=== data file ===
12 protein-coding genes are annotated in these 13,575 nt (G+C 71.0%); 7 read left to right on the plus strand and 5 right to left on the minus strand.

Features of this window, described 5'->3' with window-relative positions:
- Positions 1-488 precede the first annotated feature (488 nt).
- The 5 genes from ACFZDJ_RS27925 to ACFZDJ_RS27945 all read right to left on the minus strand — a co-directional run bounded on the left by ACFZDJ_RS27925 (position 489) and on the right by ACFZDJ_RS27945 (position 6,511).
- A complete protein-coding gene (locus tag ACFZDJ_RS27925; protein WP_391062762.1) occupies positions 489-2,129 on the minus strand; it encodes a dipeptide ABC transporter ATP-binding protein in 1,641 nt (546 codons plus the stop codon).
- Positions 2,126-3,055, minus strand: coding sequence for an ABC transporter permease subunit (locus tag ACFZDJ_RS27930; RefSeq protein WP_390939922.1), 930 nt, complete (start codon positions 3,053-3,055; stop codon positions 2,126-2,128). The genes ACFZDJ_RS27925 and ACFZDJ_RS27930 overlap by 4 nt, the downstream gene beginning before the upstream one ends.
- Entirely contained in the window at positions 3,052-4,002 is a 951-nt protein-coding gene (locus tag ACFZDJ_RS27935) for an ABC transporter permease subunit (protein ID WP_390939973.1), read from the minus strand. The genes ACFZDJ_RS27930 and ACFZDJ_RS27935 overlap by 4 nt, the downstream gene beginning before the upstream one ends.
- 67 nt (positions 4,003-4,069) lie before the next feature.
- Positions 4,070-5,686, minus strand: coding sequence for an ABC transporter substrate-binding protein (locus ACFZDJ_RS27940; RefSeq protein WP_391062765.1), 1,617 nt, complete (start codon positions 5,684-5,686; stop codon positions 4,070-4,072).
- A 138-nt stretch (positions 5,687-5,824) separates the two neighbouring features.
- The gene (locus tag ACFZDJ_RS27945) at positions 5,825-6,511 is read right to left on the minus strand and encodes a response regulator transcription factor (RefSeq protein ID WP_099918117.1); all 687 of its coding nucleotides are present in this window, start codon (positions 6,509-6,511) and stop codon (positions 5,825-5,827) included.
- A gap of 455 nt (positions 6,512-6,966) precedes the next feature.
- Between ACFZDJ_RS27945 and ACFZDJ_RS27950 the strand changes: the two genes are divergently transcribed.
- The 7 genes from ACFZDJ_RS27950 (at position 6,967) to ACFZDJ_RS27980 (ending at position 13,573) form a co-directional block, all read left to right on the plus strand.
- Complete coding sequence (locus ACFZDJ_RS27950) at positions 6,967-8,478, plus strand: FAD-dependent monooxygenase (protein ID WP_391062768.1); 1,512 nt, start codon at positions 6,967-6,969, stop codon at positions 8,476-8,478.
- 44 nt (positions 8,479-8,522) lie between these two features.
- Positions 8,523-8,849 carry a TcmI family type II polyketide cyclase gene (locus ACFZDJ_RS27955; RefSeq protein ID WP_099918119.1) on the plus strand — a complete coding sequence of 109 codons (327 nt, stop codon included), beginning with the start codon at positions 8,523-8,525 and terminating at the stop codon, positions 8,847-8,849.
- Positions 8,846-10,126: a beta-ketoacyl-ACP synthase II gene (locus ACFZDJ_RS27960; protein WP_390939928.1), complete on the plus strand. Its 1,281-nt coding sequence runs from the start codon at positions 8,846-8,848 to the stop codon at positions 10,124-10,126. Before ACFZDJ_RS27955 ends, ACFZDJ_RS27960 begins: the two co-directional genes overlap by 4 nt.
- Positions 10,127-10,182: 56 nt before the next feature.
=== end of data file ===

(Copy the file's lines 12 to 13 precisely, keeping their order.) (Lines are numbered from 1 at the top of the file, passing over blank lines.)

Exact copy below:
- A gap of 455 nt (positions 6,512-6,966) precedes the next feature.
- Between ACFZDJ_RS27945 and ACFZDJ_RS27950 the strand changes: the two genes are divergently transcribed.